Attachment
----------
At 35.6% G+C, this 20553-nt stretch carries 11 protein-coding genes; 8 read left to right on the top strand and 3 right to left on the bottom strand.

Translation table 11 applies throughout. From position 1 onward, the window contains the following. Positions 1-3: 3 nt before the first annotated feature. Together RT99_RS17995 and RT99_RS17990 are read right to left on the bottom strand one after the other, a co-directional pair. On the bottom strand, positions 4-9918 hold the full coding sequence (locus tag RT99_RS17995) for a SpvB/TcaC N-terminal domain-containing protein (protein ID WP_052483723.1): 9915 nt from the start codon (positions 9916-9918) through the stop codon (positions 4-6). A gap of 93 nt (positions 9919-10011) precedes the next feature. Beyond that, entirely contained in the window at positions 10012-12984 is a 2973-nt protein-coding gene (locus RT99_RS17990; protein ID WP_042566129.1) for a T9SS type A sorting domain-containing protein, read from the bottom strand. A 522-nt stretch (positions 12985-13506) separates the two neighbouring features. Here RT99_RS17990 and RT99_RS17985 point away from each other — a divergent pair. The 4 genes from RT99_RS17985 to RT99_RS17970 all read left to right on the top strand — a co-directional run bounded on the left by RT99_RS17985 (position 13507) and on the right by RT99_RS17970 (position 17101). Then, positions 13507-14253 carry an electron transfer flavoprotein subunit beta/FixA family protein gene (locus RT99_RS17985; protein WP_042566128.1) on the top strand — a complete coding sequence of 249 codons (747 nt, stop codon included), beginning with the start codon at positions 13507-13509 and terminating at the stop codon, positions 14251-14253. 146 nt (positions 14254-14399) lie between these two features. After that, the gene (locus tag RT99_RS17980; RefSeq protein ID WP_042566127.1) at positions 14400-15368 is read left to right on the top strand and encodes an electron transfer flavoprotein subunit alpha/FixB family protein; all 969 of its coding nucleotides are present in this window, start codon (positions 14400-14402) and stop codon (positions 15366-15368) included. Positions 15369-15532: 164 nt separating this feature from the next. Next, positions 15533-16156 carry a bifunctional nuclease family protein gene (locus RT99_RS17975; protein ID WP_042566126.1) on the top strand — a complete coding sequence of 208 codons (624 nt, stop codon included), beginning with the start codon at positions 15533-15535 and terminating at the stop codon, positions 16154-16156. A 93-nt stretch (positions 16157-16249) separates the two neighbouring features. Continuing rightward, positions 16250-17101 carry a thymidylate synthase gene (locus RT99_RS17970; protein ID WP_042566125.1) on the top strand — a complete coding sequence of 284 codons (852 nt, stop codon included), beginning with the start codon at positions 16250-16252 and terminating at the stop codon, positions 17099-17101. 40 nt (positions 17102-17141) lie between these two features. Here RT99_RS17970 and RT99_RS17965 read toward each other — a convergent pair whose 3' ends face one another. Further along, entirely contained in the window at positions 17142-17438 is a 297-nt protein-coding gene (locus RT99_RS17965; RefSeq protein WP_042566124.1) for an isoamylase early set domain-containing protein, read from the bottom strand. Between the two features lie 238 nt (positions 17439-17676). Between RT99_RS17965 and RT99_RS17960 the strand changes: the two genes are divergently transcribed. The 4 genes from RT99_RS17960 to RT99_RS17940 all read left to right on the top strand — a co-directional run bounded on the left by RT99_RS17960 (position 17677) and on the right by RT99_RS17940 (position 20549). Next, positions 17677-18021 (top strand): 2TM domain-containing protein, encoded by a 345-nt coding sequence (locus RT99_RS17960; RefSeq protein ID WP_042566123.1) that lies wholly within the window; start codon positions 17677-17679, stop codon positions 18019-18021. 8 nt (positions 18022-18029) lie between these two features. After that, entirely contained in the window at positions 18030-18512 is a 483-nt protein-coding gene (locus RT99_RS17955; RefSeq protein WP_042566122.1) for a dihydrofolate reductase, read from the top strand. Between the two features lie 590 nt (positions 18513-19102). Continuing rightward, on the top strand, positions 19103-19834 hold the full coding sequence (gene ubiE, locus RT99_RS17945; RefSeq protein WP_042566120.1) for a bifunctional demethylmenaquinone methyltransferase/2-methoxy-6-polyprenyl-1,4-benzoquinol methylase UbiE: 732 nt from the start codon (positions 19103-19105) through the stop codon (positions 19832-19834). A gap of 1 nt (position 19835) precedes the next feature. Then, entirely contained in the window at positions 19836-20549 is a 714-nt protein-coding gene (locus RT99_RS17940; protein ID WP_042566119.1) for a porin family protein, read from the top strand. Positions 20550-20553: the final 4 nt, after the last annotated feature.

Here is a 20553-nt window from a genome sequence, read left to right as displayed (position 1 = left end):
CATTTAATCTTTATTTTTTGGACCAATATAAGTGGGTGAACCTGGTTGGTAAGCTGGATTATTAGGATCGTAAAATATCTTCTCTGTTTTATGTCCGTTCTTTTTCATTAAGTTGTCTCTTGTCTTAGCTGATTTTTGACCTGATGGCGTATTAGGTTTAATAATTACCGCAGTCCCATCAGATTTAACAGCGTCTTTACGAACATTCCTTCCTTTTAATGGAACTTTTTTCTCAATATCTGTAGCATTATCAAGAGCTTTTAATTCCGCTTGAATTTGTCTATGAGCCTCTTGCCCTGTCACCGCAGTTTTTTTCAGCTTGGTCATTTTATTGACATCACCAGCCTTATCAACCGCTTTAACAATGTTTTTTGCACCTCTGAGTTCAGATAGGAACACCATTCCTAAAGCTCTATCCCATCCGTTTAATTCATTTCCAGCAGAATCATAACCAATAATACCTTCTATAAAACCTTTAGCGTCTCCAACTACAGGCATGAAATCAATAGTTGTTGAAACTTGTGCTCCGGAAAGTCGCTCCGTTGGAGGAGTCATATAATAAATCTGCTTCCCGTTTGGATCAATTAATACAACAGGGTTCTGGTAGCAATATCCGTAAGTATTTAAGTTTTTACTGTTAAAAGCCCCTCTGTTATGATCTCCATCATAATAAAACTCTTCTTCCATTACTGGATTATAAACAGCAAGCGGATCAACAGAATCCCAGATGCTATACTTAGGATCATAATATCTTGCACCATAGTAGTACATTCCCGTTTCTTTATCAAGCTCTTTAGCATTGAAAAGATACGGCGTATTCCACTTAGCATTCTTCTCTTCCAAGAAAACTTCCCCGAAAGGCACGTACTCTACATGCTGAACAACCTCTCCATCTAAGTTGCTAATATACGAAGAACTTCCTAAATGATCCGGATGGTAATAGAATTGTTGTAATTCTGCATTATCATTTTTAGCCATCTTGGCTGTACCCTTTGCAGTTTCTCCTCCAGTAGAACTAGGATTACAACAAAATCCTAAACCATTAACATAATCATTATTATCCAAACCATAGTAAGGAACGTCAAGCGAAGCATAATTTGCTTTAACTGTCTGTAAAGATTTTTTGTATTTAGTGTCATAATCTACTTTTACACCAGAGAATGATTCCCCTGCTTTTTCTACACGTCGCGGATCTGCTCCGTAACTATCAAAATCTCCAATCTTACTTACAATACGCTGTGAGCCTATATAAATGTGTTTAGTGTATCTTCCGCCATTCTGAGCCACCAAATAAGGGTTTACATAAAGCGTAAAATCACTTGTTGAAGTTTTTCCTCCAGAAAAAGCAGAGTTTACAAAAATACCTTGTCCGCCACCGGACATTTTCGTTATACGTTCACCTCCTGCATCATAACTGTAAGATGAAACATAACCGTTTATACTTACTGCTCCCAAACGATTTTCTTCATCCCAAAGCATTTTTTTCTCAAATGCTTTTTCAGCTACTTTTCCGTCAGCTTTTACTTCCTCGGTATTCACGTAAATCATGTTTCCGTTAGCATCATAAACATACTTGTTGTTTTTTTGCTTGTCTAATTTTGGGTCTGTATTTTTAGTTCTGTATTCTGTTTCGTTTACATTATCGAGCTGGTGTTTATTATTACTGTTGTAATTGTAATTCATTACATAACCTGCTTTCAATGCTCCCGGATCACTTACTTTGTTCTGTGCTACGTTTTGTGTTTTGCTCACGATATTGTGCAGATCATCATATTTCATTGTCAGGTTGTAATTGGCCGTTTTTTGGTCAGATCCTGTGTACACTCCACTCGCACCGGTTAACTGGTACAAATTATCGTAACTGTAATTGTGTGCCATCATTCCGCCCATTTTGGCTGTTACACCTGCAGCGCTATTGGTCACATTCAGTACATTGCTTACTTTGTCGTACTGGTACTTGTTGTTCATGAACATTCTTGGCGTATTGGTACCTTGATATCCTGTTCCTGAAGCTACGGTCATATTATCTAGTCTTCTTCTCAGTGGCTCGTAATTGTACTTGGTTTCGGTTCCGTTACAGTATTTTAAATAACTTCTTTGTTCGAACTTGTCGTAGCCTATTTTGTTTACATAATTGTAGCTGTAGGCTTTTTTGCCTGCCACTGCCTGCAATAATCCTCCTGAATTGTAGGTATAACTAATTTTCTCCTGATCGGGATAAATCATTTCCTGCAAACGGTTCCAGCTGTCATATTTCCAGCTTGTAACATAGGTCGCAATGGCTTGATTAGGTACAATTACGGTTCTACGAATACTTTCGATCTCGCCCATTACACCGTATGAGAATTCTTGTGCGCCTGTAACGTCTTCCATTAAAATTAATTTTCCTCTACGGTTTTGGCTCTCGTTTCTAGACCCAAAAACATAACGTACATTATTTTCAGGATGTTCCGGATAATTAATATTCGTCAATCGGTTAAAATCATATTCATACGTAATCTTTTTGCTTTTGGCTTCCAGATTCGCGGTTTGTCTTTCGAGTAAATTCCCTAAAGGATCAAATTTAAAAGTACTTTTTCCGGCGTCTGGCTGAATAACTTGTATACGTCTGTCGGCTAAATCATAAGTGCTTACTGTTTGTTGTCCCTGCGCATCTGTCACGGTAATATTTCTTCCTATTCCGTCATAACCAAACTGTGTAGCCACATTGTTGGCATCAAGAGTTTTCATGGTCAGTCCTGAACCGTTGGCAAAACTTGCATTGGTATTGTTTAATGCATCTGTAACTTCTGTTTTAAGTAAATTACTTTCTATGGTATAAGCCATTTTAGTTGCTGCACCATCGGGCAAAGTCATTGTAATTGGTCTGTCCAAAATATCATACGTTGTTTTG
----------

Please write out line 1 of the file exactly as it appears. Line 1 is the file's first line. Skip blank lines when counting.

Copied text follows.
At 35.6% G+C, this 20553-nt stretch carries 11 protein-coding genes; 8 read left to right on the top strand and 3 right to left on the bottom strand.